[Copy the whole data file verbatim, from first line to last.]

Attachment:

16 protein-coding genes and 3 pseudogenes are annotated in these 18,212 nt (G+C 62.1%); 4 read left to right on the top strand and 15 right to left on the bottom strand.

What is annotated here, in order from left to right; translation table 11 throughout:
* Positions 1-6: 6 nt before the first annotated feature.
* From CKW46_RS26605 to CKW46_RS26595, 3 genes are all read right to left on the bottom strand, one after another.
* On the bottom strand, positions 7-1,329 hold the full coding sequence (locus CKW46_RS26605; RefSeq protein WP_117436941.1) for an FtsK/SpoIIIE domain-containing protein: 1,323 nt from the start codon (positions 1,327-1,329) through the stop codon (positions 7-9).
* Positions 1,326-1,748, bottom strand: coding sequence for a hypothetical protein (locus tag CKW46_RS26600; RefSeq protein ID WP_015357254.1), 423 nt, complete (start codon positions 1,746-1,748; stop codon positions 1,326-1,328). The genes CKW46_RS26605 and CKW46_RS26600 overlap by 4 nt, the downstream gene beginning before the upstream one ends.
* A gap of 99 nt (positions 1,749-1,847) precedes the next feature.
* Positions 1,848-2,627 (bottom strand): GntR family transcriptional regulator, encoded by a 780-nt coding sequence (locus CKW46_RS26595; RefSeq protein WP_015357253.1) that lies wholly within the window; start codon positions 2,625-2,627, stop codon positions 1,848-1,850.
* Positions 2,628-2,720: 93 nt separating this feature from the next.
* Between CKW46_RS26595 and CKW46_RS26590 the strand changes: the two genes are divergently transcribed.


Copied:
16 protein-coding genes and 3 pseudogenes are annotated in these 18,212 nt (G+C 62.1%); 4 read left to right on the top strand and 15 right to left on the bottom strand.

What is annotated here, in order from left to right; translation table 11 throughout:
* Positions 1-6: 6 nt before the first annotated feature.
* From CKW46_RS26605 to CKW46_RS26595, 3 genes are all read right to left on the bottom strand, one after another.
* On the bottom strand, positions 7-1,329 hold the full coding sequence (locus CKW46_RS26605; RefSeq protein WP_117436941.1) for an FtsK/SpoIIIE domain-containing protein: 1,323 nt from the start codon (positions 1,327-1,329) through the stop codon (positions 7-9).
* Positions 1,326-1,748, bottom strand: coding sequence for a hypothetical protein (locus tag CKW46_RS26600; RefSeq protein ID WP_015357254.1), 423 nt, complete (start codon positions 1,746-1,748; stop codon positions 1,326-1,328). The genes CKW46_RS26605 and CKW46_RS26600 overlap by 4 nt, the downstream gene beginning before the upstream one ends.
* A gap of 99 nt (positions 1,749-1,847) precedes the next feature.
* Positions 1,848-2,627 (bottom strand): GntR family transcriptional regulator, encoded by a 780-nt coding sequence (locus CKW46_RS26595; RefSeq protein WP_015357253.1) that lies wholly within the window; start codon positions 2,625-2,627, stop codon positions 1,848-1,850.
* Positions 2,628-2,720: 93 nt separating this feature from the next.
* Between CKW46_RS26595 and CKW46_RS26590 the strand changes: the two genes are divergently transcribed.